Liberals Barrie Advance The Globe and Mail Hamilton Spectator Ottawa Citizen Sudbury Star Toronto Star Waterloo Region Record Windsor Star Progressive Conservatives Brampton Guardian Metroland Durham Region Media Group National Post Did not endorse Toronto Sun, Ottawa Sun Elections Ontario Elections Ontario, 2011 General Election Election Almanac - Ontario Provincial Election 2011 Detailed interactive map of poll-level results
Ontario is one of the 13 provinces and territories of Canada and is located in east-central Canada. It is Canada's most populous province accounting for 38.3 percent of the country's population, is the second-largest province in total area. Ontario is fourth-largest jurisdiction in total area when the territories of the Northwest Territories and Nunavut are included, it is home to the nation's capital city and the nation's most populous city, Ontario's provincial capital. Ontario is bordered by the province of Manitoba to the west, Hudson Bay and James Bay to the north, Quebec to the east and northeast, to the south by the U. S. states of Minnesota, Ohio and New York. All of Ontario's 2,700 km border with the United States follows inland waterways: from the west at Lake of the Woods, eastward along the major rivers and lakes of the Great Lakes/Saint Lawrence River drainage system; these are the Rainy River, the Pigeon River, Lake Superior, the St. Marys River, Lake Huron, the St. Clair River, Lake St. Clair, the Detroit River, Lake Erie, the Niagara River, Lake Ontario and along the St. Lawrence River from Kingston, Ontario, to the Quebec boundary just east of Cornwall, Ontario.
There is only about 1 km of land border made up of portages including Height of Land Portage on the Minnesota border. Ontario is sometimes conceptually divided into Northern Ontario and Southern Ontario; the great majority of Ontario's population and arable land is in the south. In contrast, the larger, northern part of Ontario is sparsely populated with cold winters and heavy forestation; the province is named after Lake Ontario, a term thought to be derived from Ontarí:io, a Huron word meaning "great lake", or skanadario, which means "beautiful water" in the Iroquoian languages. Ontario has about 250,000 freshwater lakes; the province consists of three main geographical regions: The thinly populated Canadian Shield in the northwestern and central portions, which comprises over half the land area of Ontario. Although this area does not support agriculture, it is rich in minerals and in part covered by the Central and Midwestern Canadian Shield forests, studded with lakes and rivers. Northern Ontario is subdivided into two sub-regions: Northeastern Ontario.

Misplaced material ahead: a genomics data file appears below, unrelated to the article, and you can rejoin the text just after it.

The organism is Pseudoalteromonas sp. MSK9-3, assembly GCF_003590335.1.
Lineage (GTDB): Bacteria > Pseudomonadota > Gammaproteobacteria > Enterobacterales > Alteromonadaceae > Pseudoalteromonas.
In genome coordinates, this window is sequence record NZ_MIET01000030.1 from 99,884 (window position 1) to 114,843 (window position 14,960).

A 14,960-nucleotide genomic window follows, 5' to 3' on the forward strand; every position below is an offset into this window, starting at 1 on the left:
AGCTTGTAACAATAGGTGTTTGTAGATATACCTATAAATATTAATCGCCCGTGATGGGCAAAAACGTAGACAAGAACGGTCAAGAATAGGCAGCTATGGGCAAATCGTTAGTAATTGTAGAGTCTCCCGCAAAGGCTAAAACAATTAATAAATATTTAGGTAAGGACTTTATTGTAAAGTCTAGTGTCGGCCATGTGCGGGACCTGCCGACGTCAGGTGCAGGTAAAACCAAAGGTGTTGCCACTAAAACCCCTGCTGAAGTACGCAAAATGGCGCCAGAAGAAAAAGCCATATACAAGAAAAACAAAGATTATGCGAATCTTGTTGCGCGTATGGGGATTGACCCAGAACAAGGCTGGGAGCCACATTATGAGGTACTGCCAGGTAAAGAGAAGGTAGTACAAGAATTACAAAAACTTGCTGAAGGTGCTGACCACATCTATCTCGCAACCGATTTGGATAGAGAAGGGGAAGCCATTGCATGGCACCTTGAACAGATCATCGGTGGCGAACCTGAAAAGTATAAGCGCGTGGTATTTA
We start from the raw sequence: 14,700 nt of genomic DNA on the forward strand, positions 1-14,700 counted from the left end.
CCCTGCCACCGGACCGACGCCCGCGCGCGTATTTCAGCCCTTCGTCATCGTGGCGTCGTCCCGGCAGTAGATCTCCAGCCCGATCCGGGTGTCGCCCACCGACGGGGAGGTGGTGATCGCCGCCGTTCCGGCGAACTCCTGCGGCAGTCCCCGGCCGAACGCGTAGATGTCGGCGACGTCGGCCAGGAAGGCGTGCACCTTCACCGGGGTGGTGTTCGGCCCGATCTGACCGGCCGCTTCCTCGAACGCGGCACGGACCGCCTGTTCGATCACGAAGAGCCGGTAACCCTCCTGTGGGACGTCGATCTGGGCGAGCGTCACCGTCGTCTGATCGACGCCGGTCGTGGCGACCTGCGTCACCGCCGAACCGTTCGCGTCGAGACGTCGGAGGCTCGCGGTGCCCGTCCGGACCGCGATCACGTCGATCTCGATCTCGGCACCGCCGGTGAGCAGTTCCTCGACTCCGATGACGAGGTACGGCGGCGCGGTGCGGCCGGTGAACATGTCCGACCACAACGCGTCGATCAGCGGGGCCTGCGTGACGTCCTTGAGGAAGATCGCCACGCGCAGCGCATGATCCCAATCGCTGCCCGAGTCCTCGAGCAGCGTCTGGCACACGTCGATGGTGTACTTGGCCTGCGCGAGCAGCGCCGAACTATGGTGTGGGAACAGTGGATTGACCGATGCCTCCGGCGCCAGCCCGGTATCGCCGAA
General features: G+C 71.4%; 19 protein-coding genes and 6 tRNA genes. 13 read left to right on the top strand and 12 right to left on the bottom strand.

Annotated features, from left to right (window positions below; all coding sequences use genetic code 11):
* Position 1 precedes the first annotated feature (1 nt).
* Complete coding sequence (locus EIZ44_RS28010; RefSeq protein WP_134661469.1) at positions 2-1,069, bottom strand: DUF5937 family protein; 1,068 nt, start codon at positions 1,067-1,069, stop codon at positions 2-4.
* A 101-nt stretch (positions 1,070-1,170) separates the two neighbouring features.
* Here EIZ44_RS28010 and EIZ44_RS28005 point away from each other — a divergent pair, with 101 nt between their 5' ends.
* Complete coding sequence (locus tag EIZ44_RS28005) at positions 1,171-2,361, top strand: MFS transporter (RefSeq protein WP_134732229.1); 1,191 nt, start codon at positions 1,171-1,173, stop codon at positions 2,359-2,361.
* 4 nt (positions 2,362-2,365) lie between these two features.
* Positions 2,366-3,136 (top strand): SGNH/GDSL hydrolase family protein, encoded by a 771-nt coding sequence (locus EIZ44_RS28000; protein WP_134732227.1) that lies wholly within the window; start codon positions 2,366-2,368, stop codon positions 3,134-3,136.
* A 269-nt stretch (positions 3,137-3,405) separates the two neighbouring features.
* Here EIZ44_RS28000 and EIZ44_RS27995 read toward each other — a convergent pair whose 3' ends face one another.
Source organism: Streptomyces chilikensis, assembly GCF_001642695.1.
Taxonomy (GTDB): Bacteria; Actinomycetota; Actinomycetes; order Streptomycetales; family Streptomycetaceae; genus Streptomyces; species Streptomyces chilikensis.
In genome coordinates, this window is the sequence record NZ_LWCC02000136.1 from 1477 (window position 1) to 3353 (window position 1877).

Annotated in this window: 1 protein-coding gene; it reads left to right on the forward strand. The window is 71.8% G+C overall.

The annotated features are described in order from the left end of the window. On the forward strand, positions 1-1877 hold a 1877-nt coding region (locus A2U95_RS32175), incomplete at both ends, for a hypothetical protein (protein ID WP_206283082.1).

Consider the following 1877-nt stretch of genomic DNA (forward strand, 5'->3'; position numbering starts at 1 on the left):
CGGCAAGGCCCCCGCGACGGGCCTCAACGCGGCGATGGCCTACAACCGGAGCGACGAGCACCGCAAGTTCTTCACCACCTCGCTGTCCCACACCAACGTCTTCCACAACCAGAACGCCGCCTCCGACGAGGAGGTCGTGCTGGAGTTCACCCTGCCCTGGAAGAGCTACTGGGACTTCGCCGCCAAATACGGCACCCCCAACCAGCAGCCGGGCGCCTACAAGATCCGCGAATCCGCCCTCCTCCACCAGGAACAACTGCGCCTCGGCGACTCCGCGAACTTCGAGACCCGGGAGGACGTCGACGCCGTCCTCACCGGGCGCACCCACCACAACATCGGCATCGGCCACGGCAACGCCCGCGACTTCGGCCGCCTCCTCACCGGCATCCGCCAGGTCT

The unpopulated Hudson Bay Lowlands in the extreme north and northeast swampy and sparsely forested. Southern Ontario, further sub-divided into four regions. Despite the absence of any mountainous terrain in the province, there are large areas of uplands within the Canadian Shield which traverses the province from northwest to southeast and above the Niagara Escarpment which crosses the south; the highest point is Ishpatina Ridge at 693 metres above sea level in Temagami, Northeastern Ontario. In the south, elevations of over 500 m are surpassed near Collingwood, above the Blue Mountains in the Dundalk Highlands and in hilltops near the Madawaska River in Renfrew County; the Carolinian forest zone covers most of the southwestern region of the province. The temperate and fertile Great Lakes-Saint Lawrence Valley in the south is part of the Eastern Great Lakes lowland forests ecoregion where the forest has now been replaced by agriculture and urban development. A well-known geographic feature is part of the Niagara Escarpment.